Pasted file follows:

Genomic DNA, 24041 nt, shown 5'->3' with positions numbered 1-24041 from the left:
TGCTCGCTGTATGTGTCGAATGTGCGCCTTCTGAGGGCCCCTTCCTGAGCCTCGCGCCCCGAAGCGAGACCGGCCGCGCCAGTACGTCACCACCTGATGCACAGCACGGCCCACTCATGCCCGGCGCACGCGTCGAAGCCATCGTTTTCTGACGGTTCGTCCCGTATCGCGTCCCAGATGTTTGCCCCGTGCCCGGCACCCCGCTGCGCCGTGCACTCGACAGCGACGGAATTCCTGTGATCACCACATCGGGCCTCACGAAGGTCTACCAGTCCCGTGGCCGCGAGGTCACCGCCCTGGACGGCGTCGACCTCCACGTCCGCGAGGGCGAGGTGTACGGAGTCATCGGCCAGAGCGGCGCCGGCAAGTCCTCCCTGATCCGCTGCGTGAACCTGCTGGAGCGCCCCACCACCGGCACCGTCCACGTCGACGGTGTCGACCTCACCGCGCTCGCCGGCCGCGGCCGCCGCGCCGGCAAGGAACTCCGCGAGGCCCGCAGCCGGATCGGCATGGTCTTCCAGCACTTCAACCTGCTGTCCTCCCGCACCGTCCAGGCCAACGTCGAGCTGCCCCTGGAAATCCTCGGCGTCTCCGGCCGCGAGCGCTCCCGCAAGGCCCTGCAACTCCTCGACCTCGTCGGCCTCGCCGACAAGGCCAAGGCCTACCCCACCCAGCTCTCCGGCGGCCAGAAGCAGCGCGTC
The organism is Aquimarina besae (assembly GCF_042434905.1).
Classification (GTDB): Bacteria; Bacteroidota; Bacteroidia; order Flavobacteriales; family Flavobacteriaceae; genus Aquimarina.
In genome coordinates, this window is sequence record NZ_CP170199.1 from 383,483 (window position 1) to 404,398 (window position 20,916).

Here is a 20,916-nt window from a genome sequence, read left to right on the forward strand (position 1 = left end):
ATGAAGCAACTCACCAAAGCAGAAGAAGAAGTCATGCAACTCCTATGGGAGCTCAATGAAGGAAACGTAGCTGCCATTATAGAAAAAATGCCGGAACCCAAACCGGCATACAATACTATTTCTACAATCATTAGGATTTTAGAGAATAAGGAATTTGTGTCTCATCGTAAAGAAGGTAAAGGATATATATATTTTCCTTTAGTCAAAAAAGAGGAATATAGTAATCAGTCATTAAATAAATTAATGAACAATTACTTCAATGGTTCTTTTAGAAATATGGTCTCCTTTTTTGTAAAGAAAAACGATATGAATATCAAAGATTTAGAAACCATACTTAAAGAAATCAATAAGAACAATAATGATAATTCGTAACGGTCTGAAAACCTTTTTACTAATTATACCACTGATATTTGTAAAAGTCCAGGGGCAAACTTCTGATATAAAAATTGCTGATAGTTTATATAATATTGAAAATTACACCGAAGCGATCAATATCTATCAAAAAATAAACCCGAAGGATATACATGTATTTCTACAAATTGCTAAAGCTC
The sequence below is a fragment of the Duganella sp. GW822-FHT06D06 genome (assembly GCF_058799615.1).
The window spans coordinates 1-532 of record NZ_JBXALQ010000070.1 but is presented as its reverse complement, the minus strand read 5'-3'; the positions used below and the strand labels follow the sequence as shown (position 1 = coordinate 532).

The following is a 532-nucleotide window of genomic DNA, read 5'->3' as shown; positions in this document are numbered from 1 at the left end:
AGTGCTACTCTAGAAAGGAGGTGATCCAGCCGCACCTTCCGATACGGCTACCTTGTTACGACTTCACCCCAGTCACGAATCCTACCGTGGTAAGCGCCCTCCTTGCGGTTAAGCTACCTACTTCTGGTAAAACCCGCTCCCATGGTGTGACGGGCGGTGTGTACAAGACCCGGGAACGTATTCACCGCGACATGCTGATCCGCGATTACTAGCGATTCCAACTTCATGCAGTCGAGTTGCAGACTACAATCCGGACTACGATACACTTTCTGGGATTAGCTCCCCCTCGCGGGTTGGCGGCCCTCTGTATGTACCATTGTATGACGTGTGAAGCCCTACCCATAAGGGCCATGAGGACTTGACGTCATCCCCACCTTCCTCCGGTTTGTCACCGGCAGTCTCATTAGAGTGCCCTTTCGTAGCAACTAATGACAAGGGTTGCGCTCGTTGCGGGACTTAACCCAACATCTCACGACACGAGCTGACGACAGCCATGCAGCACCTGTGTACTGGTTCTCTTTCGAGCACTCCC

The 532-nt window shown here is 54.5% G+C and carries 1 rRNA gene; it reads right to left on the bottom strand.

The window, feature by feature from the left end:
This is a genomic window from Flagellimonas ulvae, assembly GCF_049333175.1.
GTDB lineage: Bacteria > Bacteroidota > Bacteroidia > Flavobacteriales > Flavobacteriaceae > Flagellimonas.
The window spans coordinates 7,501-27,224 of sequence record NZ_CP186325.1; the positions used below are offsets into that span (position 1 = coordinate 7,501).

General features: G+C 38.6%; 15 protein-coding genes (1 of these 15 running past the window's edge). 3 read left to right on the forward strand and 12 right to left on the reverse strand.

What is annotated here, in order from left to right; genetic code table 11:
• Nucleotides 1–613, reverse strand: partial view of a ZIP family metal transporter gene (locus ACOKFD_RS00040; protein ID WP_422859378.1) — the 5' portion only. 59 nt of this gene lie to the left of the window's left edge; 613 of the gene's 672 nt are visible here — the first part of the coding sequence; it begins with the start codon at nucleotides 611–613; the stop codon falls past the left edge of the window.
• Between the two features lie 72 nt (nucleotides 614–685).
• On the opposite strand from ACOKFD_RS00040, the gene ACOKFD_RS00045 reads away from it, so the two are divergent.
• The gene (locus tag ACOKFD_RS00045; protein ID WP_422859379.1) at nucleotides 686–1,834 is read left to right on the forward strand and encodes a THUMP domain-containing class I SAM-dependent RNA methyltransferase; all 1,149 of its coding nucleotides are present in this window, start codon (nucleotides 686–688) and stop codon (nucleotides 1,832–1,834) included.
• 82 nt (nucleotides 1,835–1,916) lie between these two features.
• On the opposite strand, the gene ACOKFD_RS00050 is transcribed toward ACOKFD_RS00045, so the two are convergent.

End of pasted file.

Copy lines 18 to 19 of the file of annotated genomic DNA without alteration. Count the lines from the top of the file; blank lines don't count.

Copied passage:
What is annotated here, in order from left to right; genetic code table 11:
• Nucleotides 1–613, reverse strand: partial view of a ZIP family metal transporter gene (locus ACOKFD_RS00040; protein ID WP_422859378.1) — the 5' portion only. 59 nt of this gene lie to the left of the window's left edge; 613 of the gene's 672 nt are visible here — the first part of the coding sequence; it begins with the start codon at nucleotides 611–613; the stop codon falls past the left edge of the window.